totallybueno

How to optimize/debug my game?

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Hi there,

my first game is almost finished but I realized that I´m doing something wrong... little by little gets slower and there´s a big difference between the beginning and the end.

 

So, I wanted to ask to you guys, wich are the methods that you use in a case like this? Can you check someway the RAM used? Or anyway, how should I proceed? I´m checking the code and trying to fix things but it´s always good to learn from the people that know more than you :)

 

 

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Learning how to optimise code is a deep and wide-ranging process, but learning to use the profiler tools built into most modern browsers is a good place to begin. There are plenty of tutorials around the web on how to use them, so just do a little bit of research. I find also that if I've written my game in a modular way, I can turn off and comment out parts of the game and see how the individual parts affect the overall performance, and by that methodology unearth the bottlenecks in my code.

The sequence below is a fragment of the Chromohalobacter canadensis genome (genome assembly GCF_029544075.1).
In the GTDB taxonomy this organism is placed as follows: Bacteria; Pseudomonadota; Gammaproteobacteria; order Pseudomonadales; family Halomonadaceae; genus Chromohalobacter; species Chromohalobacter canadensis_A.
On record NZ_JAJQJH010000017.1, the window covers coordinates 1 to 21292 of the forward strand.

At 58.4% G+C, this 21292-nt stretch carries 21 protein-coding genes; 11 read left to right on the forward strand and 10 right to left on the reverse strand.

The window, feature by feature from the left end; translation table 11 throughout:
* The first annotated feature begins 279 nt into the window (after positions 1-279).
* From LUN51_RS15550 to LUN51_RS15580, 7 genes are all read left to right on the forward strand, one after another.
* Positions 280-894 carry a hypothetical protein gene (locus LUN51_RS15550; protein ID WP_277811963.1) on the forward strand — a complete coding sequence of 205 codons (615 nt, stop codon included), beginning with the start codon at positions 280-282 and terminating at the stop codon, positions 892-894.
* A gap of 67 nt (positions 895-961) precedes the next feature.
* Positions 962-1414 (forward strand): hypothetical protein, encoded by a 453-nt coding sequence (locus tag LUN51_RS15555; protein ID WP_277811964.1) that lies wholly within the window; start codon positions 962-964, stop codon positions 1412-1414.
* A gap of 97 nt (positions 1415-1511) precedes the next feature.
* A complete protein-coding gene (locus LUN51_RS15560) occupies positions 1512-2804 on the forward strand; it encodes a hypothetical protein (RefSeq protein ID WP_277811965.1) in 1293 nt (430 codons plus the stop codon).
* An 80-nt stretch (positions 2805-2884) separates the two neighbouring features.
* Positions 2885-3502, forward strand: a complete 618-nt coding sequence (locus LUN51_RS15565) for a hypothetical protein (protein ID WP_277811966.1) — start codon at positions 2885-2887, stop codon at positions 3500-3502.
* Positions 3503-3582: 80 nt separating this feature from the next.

There's no single guide or set of tips that can give you everything, but here are a few solid tips:

  • WebGL stuff runs much faster if you use a single texture atlas for all of your assets. On canvas this doesn't matter so much.
  • Lots of small optimisations add up - doing things like avoiding division (i.e. using * 0.5 to half a value instead of / 2) and rounding down numbers with | 0 in your code can speed it up, especially in big loops or your update/render functions.
  • Using the appropriate physics system (and using it appropriately) helps a lot - Arcade is way faster than P2, and if you can get away with doing something with tweens, then that's faster still.
  • Try to only update things which need updating. Be as ruthless as you can with regards to cutting out any unnecessary operations. Be especially vigilant with what you put in the update and render loops; calling the same thing over and over when it doesn't change is wasteful, and don't expect Phaser to be intelligent enough to realise nothing has changed - it will in most cases still repeat the same operation; and just because something isn't visually changing doesn't mean there aren't a lot of calculations going on anyway. A common approach (and one Phaser and pixi both use internally) is the idea of 'invalidation'. Objects have a 'dirty' flag, which is set to true whenever the object is changed. Then, on the object's update or render loop, if this flag is seen to be true, the object is updated and the flag is set back to false. This means the object is only updated when it needs to be updated, and if multiple things are changed, they're all updated in the same pass.

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